AFC Wimbledon are gearing up for the biggest day in their short but colourful history on Monday, when they face Plymouth Argyle in the League Two play-off final at Wembley.
It will be 16 years – almost to the day – since the seed of the club was sown after the FA granted Wimbledon FC permission to relocate to Milton Keynes and become MK Dons.
A group of supporters, outraged at having their club taken away from them, decided to form a new one which would continue Wimbledon’s 104-year history, and AFC Wimbledon was born.
Chief executive Erik Samuelson was among those involved in the club’s rebirth, and he hasn’t forgotten the emotions of that day in 2002 when the move to Milton Keynes was santioned.
“I remember sitting in a taxi and getting the news from the cab driver,” he said.
“I was absolutely devastated in a way that football fans would understand, and non-football fans never could.”
Within just six weeks, the anger felt by Mr Samuelson and many other Wimbledon fans like him was being channeled into the launch of the new club.
Progress since then has been nothing short of remarkable, climbing five leagues in their first nine years to become the first club formed in the 21st century to make it into the Football League.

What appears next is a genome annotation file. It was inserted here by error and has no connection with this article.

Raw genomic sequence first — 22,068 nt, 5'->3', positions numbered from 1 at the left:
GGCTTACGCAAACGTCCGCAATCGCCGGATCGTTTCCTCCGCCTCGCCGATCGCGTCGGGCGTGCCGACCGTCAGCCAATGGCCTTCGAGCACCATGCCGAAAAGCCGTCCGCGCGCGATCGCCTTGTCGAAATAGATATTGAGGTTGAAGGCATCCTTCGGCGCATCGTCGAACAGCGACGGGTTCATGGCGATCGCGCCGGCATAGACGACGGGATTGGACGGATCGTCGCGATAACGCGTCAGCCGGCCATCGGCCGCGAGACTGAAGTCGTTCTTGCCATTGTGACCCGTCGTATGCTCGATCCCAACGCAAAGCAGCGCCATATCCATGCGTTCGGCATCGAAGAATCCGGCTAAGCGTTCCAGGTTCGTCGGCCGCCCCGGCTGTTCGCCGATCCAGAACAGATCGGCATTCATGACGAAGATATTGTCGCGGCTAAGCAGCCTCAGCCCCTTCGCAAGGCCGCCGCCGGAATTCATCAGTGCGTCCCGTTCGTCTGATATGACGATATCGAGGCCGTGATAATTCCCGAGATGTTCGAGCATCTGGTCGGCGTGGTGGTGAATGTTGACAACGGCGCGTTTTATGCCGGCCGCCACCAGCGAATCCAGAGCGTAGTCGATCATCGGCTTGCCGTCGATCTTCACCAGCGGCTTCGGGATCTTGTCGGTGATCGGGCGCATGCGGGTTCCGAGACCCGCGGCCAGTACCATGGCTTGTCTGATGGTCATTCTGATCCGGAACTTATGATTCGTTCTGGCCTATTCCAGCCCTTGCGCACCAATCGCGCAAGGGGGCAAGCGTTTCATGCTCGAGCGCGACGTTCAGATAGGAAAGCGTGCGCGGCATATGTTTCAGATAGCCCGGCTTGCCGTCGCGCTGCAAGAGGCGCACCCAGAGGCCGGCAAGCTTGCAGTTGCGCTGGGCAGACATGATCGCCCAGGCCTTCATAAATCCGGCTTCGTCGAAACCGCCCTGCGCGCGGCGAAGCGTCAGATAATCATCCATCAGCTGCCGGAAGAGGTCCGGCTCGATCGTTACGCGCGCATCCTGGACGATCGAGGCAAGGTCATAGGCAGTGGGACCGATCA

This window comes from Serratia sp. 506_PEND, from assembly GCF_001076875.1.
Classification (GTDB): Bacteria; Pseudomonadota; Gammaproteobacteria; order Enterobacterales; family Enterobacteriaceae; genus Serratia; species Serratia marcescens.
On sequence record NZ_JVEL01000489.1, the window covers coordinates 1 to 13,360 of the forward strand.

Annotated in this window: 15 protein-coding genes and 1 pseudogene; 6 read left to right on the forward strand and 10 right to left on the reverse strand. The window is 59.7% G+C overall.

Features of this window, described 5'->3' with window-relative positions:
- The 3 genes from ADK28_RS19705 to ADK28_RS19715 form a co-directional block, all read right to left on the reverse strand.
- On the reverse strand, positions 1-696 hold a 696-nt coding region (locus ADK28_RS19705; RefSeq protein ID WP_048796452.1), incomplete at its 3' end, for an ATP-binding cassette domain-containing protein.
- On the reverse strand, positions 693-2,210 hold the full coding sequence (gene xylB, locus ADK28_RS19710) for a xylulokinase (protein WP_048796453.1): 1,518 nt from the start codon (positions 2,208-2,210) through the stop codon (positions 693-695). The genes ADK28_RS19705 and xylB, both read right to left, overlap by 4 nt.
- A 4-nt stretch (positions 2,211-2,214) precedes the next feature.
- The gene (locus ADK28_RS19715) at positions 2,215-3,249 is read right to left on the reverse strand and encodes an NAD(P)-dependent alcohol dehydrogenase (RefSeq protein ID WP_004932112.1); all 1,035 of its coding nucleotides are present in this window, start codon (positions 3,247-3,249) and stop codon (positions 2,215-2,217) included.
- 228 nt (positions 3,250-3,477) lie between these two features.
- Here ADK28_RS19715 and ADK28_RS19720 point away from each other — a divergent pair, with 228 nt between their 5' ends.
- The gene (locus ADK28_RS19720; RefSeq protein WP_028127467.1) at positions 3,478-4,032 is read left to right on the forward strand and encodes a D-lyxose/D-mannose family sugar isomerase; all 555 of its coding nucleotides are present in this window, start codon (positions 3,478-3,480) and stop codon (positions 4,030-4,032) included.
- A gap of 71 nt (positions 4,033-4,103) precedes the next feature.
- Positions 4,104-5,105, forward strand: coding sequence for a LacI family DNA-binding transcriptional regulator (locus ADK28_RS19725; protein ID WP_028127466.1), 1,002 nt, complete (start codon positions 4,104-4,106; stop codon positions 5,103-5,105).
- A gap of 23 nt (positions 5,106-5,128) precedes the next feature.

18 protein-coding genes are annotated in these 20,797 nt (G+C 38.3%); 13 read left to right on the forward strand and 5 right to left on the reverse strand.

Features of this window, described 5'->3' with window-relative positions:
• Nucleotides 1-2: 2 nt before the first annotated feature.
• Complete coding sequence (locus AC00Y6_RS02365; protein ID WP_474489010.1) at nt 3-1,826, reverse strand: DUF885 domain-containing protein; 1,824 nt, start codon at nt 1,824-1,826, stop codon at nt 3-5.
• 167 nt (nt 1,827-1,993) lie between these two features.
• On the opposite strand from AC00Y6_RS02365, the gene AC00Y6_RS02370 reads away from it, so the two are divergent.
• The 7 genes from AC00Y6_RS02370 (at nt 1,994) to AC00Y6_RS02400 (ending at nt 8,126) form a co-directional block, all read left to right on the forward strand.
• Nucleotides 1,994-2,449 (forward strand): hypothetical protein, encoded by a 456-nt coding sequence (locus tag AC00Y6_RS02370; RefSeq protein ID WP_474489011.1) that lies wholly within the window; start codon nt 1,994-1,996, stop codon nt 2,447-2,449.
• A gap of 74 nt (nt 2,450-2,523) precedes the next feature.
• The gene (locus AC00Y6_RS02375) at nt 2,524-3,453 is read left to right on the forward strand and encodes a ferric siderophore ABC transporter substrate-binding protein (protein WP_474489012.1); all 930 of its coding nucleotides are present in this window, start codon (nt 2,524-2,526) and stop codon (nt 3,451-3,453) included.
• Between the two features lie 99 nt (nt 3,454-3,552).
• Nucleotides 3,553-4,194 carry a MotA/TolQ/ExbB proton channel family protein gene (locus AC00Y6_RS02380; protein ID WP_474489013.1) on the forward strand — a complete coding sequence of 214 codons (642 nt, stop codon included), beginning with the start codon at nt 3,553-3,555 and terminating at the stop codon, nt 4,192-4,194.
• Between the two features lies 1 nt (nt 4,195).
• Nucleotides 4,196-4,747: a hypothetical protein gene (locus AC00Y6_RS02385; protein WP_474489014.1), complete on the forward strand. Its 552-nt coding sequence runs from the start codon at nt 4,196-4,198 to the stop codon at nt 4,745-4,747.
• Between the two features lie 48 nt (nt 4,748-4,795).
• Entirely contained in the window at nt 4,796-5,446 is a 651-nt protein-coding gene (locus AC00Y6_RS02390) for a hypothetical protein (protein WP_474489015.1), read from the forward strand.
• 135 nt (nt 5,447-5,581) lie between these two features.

The team has consolidated in the five years since their arrival in League Two, improving the squad and facilities to lay down the foundations from which they have built up to Monday’s final.
And Samuelson puts their success down to hard work and dedication.
“We’ve got absolutely dedicated – obsessive almost – people running the football club, determined to make it work. Fans to the core,” he said.
In spite of the club’s success, however, he does not believe its extreme example should necessarily be followed by others.
“People say, ‘Are you the model for the future?’” he said.
“Well, yes, if you want your club taken away from you and dumped 60 miles up the motorway and you start from scratch – yeah, we’re the model.
“But we shouldn’t be, should we? This should never have happened and we don’t want anybody else to have to do it.”
He feels though that their achievements can be an example to fans who want to get more involved in the running of their clubs.
“Fans can do more than paint fences and clean the toilets,” he said.
“They can actually run a football club as well as many clubs, and better than quite a few.”
It is clear Samuelson has never lacked in confidence when it comes to the club.
“I never believed we’d be anything other than a success,” he said.
“You could say that’s naïve, but I just thought we were going to succeed, and we have.”
Victory in the play-off final would see AFC Wimbledon cross paths with MK Dons in the league next season for the first time – a watershed moment, and one which few could have predicted would come so quickly.
The club has risen impressively, but Samuelson thinks the success is due to continue.
“I’m beginning to wonder what the limit of that success is,” he said.
“But we’re not there yet.”
Feature image of Erik Samuelson courtesy of Kick, via Youtube, with thanks